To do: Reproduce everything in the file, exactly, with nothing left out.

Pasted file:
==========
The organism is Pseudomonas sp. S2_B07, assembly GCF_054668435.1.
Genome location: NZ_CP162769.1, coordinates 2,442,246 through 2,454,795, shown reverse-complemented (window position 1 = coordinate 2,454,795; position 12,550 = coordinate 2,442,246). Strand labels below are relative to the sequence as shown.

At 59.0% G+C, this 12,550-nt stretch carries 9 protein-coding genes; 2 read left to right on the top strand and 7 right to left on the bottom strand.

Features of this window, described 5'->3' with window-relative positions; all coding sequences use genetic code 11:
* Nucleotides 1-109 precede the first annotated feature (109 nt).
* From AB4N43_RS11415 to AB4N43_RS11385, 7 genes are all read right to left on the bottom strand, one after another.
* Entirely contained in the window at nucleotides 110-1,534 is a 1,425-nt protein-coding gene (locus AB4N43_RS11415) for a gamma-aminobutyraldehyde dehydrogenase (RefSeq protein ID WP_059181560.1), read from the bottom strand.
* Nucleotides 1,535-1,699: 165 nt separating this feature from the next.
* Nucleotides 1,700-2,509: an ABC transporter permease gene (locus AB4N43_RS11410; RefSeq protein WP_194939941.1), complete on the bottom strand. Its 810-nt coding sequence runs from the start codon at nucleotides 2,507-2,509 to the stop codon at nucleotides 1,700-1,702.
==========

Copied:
The organism is Pseudomonas sp. S2_B07, assembly GCF_054668435.1.
Genome location: NZ_CP162769.1, coordinates 2,442,246 through 2,454,795, shown reverse-complemented (window position 1 = coordinate 2,454,795; position 12,550 = coordinate 2,442,246). Strand labels below are relative to the sequence as shown.

At 59.0% G+C, this 12,550-nt stretch carries 9 protein-coding genes; 2 read left to right on the top strand and 7 right to left on the bottom strand.

Features of this window, described 5'->3' with window-relative positions; all coding sequences use genetic code 11:
* Nucleotides 1-109 precede the first annotated feature (109 nt).
* From AB4N43_RS11415 to AB4N43_RS11385, 7 genes are all read right to left on the bottom strand, one after another.
* Entirely contained in the window at nucleotides 110-1,534 is a 1,425-nt protein-coding gene (locus AB4N43_RS11415) for a gamma-aminobutyraldehyde dehydrogenase (RefSeq protein ID WP_059181560.1), read from the bottom strand.
* Nucleotides 1,535-1,699: 165 nt separating this feature from the next.
* Nucleotides 1,700-2,509: an ABC transporter permease gene (locus AB4N43_RS11410; RefSeq protein WP_194939941.1), complete on the bottom strand. Its 810-nt coding sequence runs from the start codon at nucleotides 2,507-2,509 to the stop codon at nucleotides 1,700-1,702.